The PA Farm Bureau’s Bill Zeiders is not that long out of Lebanon Valley College and he is now Director of Digital Media and Marketing at PFB. What he zeroed in on at the 66th PFB annual meeting was social media and specifically Facebook and the tools available to help people leverage their network and maximize their reach. An added plus in Zeiders’ resume is that his degree is in Historical Communications. You don’t often hear of that. What are historical communications?
Sometimes called emerging media or digital communications, they are dedicated to a public relations effort in a specific field of endeavor. There is a touch of history involved, as the name implies.
Part of that deals with Edward Gibbon, author of Decline and Fall of the Roman Empire. Gibbon was roundly criticized in his own lifetime for not taking a position in his account of what brought down the greatest political and dictatorial force on the planet in its day. He simply reported facts, and that is what has made it the superior account it still is at present.
“I think if we boil it down,” Zeiders says, “you can get ‘likes’ but what do we do with them? How do we get action out of those likes?”
At its core, social media is about creating potential. Every relationship you have on social media is about potential. A good campaign builds likes, and likes are important, but the next thing is turning it into something useful.
Suddenly, Zeiders introduced the term “slacktivism,” a hybrid word comprised of slacker and activism. For example, a few years ago UNICEF essentially said ‘Like us on Facebook and we’ll vaccinate X number of children against polio.’ “What does a ‘like’ do for UNICEF?” Zeiders asks; “nothing on its own. It doesn’t help them as a single action. It makes people feel good to say ‘I liked it, and I changed my profile picture in support of it. Then I watched six hours of TV (maybe Game of Thrones); therefore I had a good day.’”
However, he says, that doesn’t help anyone. “A lot of people will be on social media who will say ‘I liked your campaign. It was really great.’
‘Well, did you come to our campaign?’
‘Oh no, I’m not into that.’”
In other words, you have to turn that potential into some kind of action. For one thing, not all brand awareness is created equal. Chipotle, for example, has been in the news recently for less than favorable reasons. And there are those who would argue that all publicity is good publicity because it keeps your name out front. Not necessarily. The idea is to do something that grabs attention in a good way, giving people a positive feeling about your product or service or business.
You should know that you can run an ad on a Facebook page for as little as $1 a day that can drive ‘likes’ to your page. There are free stock photos you can pick from if you lack the time or know-how or wherewithal to do something creative with graphics. “If I wanted to focus on people interested in agriculture in a 50 mile radius of, say, York County; and I also wanted to target people who make $50,000 a year or more, and have two kids, and have X amount of debt, and like to shop for Italian leather shoes, I can probably do that,” Zeiders says as he references Facebook’s demographic targeting tools within Facebook ads. The point here is that you need to know who you are going to target with these ads. Who do you want to come to your page?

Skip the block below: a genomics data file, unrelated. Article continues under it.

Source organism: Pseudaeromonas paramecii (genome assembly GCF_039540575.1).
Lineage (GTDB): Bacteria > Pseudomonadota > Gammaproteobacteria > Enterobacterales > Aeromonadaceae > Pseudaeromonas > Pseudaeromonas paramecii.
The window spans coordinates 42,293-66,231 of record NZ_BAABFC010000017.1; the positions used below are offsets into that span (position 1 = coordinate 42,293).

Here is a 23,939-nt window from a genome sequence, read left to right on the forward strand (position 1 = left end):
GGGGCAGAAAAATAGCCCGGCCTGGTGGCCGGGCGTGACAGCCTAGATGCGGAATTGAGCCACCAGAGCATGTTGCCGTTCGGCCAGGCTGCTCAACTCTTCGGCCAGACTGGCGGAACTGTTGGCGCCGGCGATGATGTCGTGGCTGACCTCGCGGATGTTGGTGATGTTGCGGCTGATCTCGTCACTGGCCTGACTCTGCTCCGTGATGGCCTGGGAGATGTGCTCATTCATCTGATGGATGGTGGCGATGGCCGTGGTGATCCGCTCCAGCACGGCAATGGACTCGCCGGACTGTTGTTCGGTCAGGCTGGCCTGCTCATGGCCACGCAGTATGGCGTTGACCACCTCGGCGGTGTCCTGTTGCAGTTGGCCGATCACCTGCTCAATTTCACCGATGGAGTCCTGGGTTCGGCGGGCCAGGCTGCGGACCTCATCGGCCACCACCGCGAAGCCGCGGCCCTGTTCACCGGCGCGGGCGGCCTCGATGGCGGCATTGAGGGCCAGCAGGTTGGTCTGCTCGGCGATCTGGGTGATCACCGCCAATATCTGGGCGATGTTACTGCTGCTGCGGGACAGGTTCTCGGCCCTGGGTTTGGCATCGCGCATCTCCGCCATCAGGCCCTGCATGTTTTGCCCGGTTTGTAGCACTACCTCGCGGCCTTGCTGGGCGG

Scattershot approaches just don’t work. “It’s up to you,” says Zeiders, “to give them a reason to keep coming back to your page, to engage with your page, product or message.” You should want to share content that is worth talking about, something that is interesting to your audience, that they in turn want to share with their friends even beyond the fencerow.
Also, it would behoove you to have a personality! Think about what your product or your organization’s personality is. To some extent, this also depends on your audience to a lesser degree. “And don’t try to fake it,” Zeiders cautions. “Try to be genuine.”
That’s not always easy. Years ago, I chatted with Miss Pennsylvania (1965). She said the best and worst advice she ever got was to be ‘yourself.’ The advice was good because you should be genuine, and the advice was bad because “you don’t always know what ‘yourself’ really is,” she said.
Conversely, Zeiders warns that you shouldn’t be robotic either, “just posting every hour on the hour. ‘Come to our store. Come to our place. Please come to our event.’”
Finally, you should optimize for action. The first step in that process is to reckon exactly what it is you want people to do. A good Facebook post usually has some kind of call to action. “And I would probably advise you to limit that to one thing,” says Zeiders. “It will be ineffective if you say ‘click on this website; also send for our newsletter; also come out to this event; also send me your phone number…eventually people will simply stop hearing.” Once decided upon, then optimize toward that action. Make content that is focused on your goal.